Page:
Aksu, Xinjiang

Aksu, Xinjiang

Aksu or Akesu (also known as Ak-su, Akshu, Aqsu, Bharuka and Po-lu-chia; _ug. ئاقسۇ|Aqsu|Ak̡su. simplified Chinese 阿克苏; traditional Chinese 阿克蘇, pinyin (Ākèsù).

Aksu is a city in the Chinese province of Xinjiang and the capital of Aksu Prefecture. The name Aksu literally means "white water", and is used for both the oasis town and the Aksu River.

As of 2002, the city, which is in the southern foothills of the Tian Shan, has a population of 560,000, mostly Han Chinese, the city itself has a population of 362,000.

The economy of Aksu is mostly agricultural, with cotton, in particular long-staple cotton as the main product. Also produced are grain, fruits, oils, beets and so on. The industry mostly consists of weaving, cement, and chemical industries.

Historical Aksu

From the Former Han dynasty (125 BCE to 23 CE) at least until the early Tang dynasty (618-907 CE), Aksu was known as Gumo 姑墨 [Ku-mo] . It was an important stop on the Northern Silk Road that runs along the northern edge of the Taklamakan desert in the Tarim Basin between Kucha and Kashgar. In Buddhist Sanskrit, it was known as "Bharuka". [ [http://depts.washington.edu/silkroad/texts/hhshu/notes20.html#12 Notes to the translation from the "Hou Hanshu" by John E. Hill] ] [Bailey, H. W. (1985): "Indo-Scythian Studies being Khotanese Texts Volume VII". Cambridge University Press. 1985.] The ancient capital town of Nan ("Southern Town") was likely well south of the present town.

During the Former Han dynasty, Gumo is described as a "kingdom" ("guo") containing 3,500 households and 24,500 individuals, including 4,500 people able to bear arms. It is said to have produced copper, iron and orpiment. [Hulsewé, A. F. P. and Loewe, M. A. N. 1979. "China in Central Asia: The Early Stage 125 B.C. – A.D. 23: an annotated translation of chapters 61 and 96 of the History of the Former Han Dynasty", p. 162. E. J. Brill, Leiden.]

The Chinese pilgrim Xuanzang visited this "kingdom" in 629 CE and referred to it as Baluka. He recorded that there were tens of Sarvastivadin Buddhist monasteries in the kingdom and over 1000 monks. He said the kingdom was 600 "li" from east to west, and 300 "li" from north to south. Its capital was said to be 6 "li" in circuit. He reported that the "native products, climate, temperament of the people, customs, written language and law are the same as in the country of Kuci (Kucha), but the spoken language is somewhat different." He also stated that fine cotton and hempen cloth made in the area was traded in neighbouring countries. [Li, Rongxi. Translator. 1996. "The Great Tang Dynasty Record of the Western Regions". Numata Center for Buddhist Translation and Research. Berkeley, California.]

In the 7th, 8th, and early 9th centuries, control of the entire region was often contested by the Chinese Tang Dynasty, the Tibetan Tufan Empire, and Uyghur Empire; control of cities frequently changed hands. Tibet seized Aksu in 670 AD, but Tang forces reconquered the region in 692. Tibet regained the Tarim Basin in the late 720s, and the Tang Dynasty again annexed the region in the 740s. The Battle of Talas led to the gradual withdrawal of Chinese forces, and the region was contested between the Uyghurs and Tibetans.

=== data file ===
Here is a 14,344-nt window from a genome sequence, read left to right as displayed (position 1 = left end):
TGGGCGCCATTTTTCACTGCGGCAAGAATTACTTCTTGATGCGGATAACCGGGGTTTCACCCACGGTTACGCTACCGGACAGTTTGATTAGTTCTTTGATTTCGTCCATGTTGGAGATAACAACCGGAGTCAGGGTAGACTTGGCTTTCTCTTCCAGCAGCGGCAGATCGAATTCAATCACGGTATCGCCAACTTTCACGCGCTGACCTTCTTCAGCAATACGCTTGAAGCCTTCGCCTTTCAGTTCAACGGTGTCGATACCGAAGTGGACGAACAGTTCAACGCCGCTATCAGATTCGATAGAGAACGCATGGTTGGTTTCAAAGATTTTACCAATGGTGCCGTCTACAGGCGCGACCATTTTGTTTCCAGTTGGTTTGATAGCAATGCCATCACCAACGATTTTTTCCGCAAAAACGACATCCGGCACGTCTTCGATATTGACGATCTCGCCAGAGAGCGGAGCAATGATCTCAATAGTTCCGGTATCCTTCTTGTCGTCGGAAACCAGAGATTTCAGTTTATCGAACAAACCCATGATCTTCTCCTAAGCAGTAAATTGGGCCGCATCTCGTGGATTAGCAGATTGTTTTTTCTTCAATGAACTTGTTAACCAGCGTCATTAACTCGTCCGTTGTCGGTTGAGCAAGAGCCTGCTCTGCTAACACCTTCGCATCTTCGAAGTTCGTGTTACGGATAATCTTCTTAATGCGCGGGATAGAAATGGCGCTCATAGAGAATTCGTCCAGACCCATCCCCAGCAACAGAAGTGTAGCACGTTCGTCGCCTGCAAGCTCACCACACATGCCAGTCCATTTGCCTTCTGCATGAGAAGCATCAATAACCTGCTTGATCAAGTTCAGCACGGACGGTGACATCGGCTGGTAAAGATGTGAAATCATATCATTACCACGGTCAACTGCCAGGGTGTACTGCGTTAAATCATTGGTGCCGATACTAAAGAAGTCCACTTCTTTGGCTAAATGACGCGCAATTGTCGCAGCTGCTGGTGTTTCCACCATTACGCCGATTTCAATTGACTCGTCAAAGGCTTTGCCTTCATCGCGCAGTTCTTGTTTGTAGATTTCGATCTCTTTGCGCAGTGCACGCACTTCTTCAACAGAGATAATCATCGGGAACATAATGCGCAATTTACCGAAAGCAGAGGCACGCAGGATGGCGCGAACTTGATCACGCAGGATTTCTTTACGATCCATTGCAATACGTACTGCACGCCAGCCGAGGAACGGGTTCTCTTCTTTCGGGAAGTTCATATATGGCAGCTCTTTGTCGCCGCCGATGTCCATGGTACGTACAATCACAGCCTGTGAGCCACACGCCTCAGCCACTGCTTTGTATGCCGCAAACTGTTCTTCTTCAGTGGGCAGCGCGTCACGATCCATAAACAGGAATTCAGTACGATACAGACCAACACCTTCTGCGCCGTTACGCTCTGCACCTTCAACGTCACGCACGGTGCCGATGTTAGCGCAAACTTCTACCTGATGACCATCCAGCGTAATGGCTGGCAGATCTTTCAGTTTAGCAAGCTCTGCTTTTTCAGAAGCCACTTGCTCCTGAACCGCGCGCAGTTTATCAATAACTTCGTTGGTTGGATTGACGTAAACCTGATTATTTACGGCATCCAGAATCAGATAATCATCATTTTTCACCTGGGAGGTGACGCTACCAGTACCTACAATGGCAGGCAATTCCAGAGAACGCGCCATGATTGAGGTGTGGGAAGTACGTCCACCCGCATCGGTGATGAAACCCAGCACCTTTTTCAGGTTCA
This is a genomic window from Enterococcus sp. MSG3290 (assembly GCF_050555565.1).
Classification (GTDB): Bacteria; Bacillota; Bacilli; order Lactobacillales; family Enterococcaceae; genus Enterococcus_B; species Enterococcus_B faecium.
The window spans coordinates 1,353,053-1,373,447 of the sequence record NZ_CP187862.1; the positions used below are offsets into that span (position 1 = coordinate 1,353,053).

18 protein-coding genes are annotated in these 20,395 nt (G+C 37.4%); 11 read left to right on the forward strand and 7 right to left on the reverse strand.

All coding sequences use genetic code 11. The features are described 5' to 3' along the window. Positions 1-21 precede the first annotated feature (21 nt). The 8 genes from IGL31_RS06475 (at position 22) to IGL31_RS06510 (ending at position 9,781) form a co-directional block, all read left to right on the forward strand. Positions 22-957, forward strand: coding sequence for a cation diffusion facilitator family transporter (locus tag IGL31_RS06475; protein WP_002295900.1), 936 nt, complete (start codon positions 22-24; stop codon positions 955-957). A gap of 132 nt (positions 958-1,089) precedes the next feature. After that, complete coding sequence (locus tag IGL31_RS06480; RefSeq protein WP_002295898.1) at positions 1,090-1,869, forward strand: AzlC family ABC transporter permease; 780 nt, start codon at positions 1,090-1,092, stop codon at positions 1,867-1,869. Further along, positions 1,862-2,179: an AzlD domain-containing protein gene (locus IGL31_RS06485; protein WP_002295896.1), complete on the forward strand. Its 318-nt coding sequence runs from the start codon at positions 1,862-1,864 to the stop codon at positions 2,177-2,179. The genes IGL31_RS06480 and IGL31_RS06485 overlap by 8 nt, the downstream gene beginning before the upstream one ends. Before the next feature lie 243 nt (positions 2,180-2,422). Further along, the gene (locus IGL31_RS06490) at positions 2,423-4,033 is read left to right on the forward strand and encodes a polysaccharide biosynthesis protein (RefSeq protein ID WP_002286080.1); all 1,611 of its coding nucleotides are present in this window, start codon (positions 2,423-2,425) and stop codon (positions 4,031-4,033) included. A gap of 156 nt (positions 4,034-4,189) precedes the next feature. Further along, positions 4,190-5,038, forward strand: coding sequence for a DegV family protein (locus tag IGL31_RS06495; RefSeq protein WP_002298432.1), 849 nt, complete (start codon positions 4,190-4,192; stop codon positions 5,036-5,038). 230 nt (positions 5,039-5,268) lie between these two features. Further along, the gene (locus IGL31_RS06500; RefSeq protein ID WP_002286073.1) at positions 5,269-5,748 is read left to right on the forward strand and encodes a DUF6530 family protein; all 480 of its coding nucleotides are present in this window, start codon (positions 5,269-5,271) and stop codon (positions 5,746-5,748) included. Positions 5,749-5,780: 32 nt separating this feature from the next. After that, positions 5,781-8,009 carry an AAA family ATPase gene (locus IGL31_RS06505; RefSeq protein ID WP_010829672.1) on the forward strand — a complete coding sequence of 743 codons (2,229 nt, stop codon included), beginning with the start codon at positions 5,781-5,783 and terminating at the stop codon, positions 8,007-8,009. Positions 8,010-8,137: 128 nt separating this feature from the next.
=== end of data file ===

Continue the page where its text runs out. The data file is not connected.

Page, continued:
Aksu was strongly connected with Kucha, though its spoken language differed a little from standard Kuchean. It was positioned on a junction of trade routes; the northern-Tarim silk road, and a route north to the fertile Ili River valley.

Around 1220 Aksu became the capital of the Kingdom of Mangalai .

Francis Younghusband, visited Aksu in 1887 on his overland journey from Beijing to India. He described it as being the largest town he had seen on his way from Beijing. It had a local population of about 20,000 besides those of the district and a garrison of about 2,000 soldiers. "There were large bazaars and several inns—some for travellers, others for merchants wishing to make a prolonged stay to sell goods." [Younghusband, Francis E. (1896). "The Heart of a Continent", p. 154. John Murray, London. Facsimile reprint: (2005) Elbiron Classics. ISBN 1-4212-6551-6 (pbk); ISBN 1-4212-6550-8 (hardcover).]


*630: Xuanzang visited the kingdom.


The kingdom bordered Kashgar to the south-west, and Kucha, Karasahr then Turfan to the east. Across the desert to the south was Khotan.

Literary sources

*The Chinese "History of the Western Han" records some information about the kingdom.
*Either the Old Book of Tang or the New Book of Tang records Xuanzang's information and a little extra.



*Hill, John E. 2003. "Annotated Translation of the Chapter on the Western Regions according to the "Hou Hanshu"." 2nd Draft Edition. [http://depts.washington.edu/silkroad/texts/hhshu/hou_han_shu.html]
*Puri, B. N. "Buddhism in Central Asia", Motilal Banarsidass Publishers Private Limited, Delhi, 1987. (2000 reprint).
*Stein, Aurel M. 1907. "Ancient Khotan: Detailed report of archaeological explorations in Chinese Turkestan", 2 vols. Clarendon Press. Oxford. [http://dsr.nii.ac.jp/toyobunko/]
*Stein, Aurel M. 1921. "Serindia: Detailed report of explorations in Central Asia and westernmost China", 5 vols. London & Oxford. Clarendon Press. Reprint: Delhi. Motilal Banarsidass. 1980. [http://dsr.nii.ac.jp/toyobunko/]
*Yu, Taishan. 2004. "A History of the Relationships between the Western and Eastern Han, Wei, Jin, Northern and Southern Dynasties and the Western Regions". Sino-Platonic Papers No. 131 March, 2004. Dept. of East Asian Languages and Civilizations, University of Pennsylvania.

External links

* [http://depts.washington.edu/uwch/silkroad/ Silk Road Seattle] (The Silk Road Seattle website contains many useful resources including a number of full-text historical works)

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